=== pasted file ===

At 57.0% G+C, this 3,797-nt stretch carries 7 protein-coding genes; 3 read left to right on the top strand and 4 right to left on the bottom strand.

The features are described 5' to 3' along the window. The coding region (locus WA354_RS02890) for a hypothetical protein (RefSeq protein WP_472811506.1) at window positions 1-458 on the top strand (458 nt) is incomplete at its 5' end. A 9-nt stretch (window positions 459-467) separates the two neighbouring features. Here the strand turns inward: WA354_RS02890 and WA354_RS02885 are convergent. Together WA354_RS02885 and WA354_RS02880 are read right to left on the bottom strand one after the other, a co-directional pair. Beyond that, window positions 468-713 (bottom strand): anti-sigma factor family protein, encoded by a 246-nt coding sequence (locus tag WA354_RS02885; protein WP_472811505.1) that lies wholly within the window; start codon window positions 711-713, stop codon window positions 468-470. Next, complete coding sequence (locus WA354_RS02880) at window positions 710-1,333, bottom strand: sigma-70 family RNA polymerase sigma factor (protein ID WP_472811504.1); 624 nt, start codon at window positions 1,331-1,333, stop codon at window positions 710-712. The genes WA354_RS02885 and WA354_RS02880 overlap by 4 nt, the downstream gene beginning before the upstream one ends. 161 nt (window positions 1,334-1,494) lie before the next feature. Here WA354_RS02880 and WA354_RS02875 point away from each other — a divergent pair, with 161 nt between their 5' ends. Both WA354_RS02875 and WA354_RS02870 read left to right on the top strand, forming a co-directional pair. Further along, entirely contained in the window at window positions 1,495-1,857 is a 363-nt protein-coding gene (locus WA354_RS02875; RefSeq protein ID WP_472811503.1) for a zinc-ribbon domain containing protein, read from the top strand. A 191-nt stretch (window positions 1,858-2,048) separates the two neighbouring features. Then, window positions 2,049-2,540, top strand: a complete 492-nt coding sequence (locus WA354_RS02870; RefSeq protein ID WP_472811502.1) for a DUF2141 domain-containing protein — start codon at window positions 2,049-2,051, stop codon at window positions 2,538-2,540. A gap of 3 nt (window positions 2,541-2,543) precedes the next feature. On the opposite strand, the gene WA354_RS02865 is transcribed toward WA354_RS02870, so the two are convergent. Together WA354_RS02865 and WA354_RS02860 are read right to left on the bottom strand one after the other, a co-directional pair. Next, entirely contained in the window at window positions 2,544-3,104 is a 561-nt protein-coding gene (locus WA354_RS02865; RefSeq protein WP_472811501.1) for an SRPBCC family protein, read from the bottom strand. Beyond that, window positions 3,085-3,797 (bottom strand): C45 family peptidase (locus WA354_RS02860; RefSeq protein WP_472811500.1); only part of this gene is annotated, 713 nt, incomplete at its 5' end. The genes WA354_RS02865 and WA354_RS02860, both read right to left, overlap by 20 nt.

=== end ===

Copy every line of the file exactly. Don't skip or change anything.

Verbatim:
At 57.0% G+C, this 3,797-nt stretch carries 7 protein-coding genes; 3 read left to right on the top strand and 4 right to left on the bottom strand.

The features are described 5' to 3' along the window. The coding region (locus WA354_RS02890) for a hypothetical protein (RefSeq protein WP_472811506.1) at window positions 1-458 on the top strand (458 nt) is incomplete at its 5' end. A 9-nt stretch (window positions 459-467) separates the two neighbouring features. Here the strand turns inward: WA354_RS02890 and WA354_RS02885 are convergent. Together WA354_RS02885 and WA354_RS02880 are read right to left on the bottom strand one after the other, a co-directional pair. Beyond that, window positions 468-713 (bottom strand): anti-sigma factor family protein, encoded by a 246-nt coding sequence (locus tag WA354_RS02885; protein WP_472811505.1) that lies wholly within the window; start codon window positions 711-713, stop codon window positions 468-470. Next, complete coding sequence (locus WA354_RS02880) at window positions 710-1,333, bottom strand: sigma-70 family RNA polymerase sigma factor (protein ID WP_472811504.1); 624 nt, start codon at window positions 1,331-1,333, stop codon at window positions 710-712. The genes WA354_RS02885 and WA354_RS02880 overlap by 4 nt, the downstream gene beginning before the upstream one ends. 161 nt (window positions 1,334-1,494) lie before the next feature. Here WA354_RS02880 and WA354_RS02875 point away from each other — a divergent pair, with 161 nt between their 5' ends. Both WA354_RS02875 and WA354_RS02870 read left to right on the top strand, forming a co-directional pair. Further along, entirely contained in the window at window positions 1,495-1,857 is a 363-nt protein-coding gene (locus WA354_RS02875; RefSeq protein ID WP_472811503.1) for a zinc-ribbon domain containing protein, read from the top strand. A 191-nt stretch (window positions 1,858-2,048) separates the two neighbouring features. Then, window positions 2,049-2,540, top strand: a complete 492-nt coding sequence (locus WA354_RS02870; RefSeq protein ID WP_472811502.1) for a DUF2141 domain-containing protein — start codon at window positions 2,049-2,051, stop codon at window positions 2,538-2,540. A gap of 3 nt (window positions 2,541-2,543) precedes the next feature. On the opposite strand, the gene WA354_RS02865 is transcribed toward WA354_RS02870, so the two are convergent. Together WA354_RS02865 and WA354_RS02860 are read right to left on the bottom strand one after the other, a co-directional pair. Next, entirely contained in the window at window positions 2,544-3,104 is a 561-nt protein-coding gene (locus WA354_RS02865; RefSeq protein WP_472811501.1) for an SRPBCC family protein, read from the bottom strand. Beyond that, window positions 3,085-3,797 (bottom strand): C45 family peptidase (locus WA354_RS02860; RefSeq protein WP_472811500.1); only part of this gene is annotated, 713 nt, incomplete at its 5' end. The genes WA354_RS02865 and WA354_RS02860, both read right to left, overlap by 20 nt.